In the 1950s and ’60s, Bessie had two monikers among locals in her home base of Miami, Florida. Depending on who was talking, she was the Negro Motorcycle Queen and later the Motorcycle Queen of Miami. Today, Bessie Stringfield is regarded as a culturally significant figure to a new generation that is inspired by her bravery as a woman of color and by her defiance of traditional gender roles. When Bessie and I met late in her life, we could not have known that in 2017, there would be a viral video on a venue called Facebook, plus large women’s motorcycle rides and achievement awards in her name. And we could not have known that in 2018, The New York Times would recognize Bessie with an obituary in its "Overlooked" series, which features notable yet overlooked women of color. Educators have begun to introduce Bessie to children and teenagers as well.
Regardless of the posthumous recognition, Bessie Stringfield died before many of her 21st century admirers were born. And so, she remains a mysterious figure, alluringly unknown. But she was not unknown to me. That is because with Bessie’s blessing and encouragement, I recorded her oral history exclusively on a series of audio tapes during the last three years of her life, becoming the only author to record the voice and the stories of Bessie Stringfield as told by the woman herself. Bessie gave me the gift of her life story and asked me to keep it alive in my writings. I have kept that promise quietly over the years. But now, staying quiet is no longer possible given the widespread interest in her. So, let me finally step out and introduce myself: I am the storyteller, the messenger and the interpreter, if you will, behind much of what is known about Bessie Stringfield today.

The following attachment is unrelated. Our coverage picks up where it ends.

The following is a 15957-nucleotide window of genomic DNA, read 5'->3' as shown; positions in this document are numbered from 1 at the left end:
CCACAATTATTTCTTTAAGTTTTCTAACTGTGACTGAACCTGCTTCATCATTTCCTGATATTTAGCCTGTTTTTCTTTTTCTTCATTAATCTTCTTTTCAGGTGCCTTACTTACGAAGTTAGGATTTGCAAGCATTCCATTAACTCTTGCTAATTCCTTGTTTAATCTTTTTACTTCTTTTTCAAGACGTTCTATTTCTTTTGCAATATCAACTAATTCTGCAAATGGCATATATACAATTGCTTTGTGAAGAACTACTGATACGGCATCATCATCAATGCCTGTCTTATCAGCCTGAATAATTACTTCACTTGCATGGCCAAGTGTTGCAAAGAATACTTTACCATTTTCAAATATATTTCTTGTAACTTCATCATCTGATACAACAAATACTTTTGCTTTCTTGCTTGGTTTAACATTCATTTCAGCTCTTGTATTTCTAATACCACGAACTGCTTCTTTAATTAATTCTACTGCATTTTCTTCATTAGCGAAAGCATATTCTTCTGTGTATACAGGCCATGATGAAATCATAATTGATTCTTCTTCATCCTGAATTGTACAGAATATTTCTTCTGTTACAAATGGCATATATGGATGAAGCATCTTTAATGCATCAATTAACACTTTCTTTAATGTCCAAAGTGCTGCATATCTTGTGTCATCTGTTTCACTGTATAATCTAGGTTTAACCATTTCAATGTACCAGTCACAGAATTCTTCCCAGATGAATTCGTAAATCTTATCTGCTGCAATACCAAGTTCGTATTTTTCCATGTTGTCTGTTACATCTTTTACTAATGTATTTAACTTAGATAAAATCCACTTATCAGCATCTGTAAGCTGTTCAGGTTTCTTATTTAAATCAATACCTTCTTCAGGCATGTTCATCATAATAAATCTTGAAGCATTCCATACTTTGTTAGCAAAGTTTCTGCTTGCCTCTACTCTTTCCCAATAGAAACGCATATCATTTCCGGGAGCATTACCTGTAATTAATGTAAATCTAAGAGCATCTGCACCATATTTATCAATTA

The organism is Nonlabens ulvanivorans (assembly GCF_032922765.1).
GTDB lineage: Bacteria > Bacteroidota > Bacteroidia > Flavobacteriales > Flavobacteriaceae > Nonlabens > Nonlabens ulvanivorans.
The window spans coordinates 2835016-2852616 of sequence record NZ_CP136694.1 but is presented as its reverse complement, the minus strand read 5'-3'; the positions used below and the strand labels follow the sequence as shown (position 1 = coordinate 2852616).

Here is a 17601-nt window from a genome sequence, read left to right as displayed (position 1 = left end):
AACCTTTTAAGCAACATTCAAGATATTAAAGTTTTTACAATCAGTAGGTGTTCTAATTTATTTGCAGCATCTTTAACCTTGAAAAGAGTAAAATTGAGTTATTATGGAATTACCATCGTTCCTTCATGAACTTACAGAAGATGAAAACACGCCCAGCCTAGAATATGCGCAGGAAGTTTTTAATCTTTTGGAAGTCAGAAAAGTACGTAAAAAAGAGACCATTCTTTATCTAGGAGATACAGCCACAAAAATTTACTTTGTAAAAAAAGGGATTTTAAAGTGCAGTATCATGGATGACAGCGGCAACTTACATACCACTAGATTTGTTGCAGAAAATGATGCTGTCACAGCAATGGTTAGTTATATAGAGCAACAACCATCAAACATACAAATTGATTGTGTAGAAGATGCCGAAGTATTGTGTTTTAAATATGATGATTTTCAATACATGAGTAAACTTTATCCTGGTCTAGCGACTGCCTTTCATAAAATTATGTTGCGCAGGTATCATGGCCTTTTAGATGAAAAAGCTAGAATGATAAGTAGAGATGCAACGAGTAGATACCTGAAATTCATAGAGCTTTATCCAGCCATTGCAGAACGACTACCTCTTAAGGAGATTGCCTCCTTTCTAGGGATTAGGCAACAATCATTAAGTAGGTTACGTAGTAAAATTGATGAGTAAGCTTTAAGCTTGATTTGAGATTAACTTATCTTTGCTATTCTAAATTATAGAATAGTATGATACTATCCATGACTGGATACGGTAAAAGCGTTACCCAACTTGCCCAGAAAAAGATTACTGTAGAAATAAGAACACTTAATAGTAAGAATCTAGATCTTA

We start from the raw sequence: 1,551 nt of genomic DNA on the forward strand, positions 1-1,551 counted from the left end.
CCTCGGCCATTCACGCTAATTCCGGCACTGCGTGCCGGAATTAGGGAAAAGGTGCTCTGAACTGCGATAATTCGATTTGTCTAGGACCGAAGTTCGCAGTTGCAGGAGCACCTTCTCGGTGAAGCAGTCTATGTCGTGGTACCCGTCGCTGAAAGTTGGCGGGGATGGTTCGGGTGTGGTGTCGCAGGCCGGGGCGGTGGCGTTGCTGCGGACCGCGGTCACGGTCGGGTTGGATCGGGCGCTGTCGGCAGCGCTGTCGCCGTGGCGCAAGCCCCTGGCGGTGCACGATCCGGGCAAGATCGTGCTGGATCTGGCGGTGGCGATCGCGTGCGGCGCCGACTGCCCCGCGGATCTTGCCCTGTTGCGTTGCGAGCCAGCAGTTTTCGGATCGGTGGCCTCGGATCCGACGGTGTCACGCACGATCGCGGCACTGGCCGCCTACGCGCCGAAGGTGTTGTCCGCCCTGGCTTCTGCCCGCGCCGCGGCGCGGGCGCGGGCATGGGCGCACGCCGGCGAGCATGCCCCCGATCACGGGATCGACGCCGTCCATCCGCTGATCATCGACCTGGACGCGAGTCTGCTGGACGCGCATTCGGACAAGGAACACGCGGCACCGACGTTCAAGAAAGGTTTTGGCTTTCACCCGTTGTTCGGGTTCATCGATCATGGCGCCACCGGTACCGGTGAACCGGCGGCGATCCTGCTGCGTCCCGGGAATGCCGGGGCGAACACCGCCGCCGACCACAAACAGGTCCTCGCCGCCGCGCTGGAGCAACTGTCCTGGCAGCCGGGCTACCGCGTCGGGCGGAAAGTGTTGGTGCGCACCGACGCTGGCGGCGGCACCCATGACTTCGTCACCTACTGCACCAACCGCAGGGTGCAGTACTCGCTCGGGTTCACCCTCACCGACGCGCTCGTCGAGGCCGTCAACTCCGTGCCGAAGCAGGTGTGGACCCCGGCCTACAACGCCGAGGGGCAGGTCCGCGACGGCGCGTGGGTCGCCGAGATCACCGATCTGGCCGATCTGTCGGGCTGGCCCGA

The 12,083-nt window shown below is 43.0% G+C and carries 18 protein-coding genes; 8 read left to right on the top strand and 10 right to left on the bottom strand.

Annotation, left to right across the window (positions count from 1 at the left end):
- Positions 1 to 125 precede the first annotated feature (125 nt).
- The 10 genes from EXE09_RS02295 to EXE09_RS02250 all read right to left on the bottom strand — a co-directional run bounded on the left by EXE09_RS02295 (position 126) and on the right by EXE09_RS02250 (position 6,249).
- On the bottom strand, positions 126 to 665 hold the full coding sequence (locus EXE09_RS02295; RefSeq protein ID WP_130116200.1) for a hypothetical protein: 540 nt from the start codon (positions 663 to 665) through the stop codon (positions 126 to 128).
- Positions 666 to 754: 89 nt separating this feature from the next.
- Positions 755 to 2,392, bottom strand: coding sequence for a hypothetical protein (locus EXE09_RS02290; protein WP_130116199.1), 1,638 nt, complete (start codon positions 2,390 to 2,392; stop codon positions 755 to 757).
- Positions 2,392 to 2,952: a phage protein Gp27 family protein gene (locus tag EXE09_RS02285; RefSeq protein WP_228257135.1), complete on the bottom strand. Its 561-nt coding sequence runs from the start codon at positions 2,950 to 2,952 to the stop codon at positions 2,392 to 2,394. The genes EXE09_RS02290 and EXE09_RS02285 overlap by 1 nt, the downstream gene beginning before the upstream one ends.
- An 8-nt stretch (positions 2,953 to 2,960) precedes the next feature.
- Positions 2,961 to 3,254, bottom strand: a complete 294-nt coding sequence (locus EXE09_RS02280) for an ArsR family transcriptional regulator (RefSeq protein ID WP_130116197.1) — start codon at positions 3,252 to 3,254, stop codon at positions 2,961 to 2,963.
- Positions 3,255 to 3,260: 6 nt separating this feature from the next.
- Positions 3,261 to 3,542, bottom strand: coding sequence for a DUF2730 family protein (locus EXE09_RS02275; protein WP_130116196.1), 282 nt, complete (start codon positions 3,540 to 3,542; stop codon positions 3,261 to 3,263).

Bessie and I first met in the summer of 1990 when she was 79, three years before her death. She was two generations older than me, an age difference of 44 years. Bessie had been riding motorcycles for more than 60 years. On 27 Harleys and one Indian Scout, she had logged at least a million miles in all kinds of conditions. By today's standards, Bessie's earlier bikes were primitive. Some circumstances she found herself in were treacherous because of the rutted roads; others were treacherous because of racial prejudice in the mid-20th century South. However, not all of Bessie's experiences involved struggle; she shared joys, triumphs and bonds with all kinds of people. During difficult times, Bessie drew upon her faith in her deity and constant companion, the Man Upstairs, as well as her resilience and her ability to form diverse friendships.
The setting for our first encounter could not have been more apropos. It was a niche motorcycle museum near Columbus, Ohio, the heart of the country as it were. In a modest exhibit on female bikers, a hand-drawn portrait of Bessie was part of the display. I was there doing research for Hear Me Roar: Women, Motorcycles and the Rapture of the Road (NY: Crown, 1996). That was my debut book of narrative non-fiction, in which I would introduce Bessie to a global audience with my story “Bessie B. Stringfield: The Color Blue.”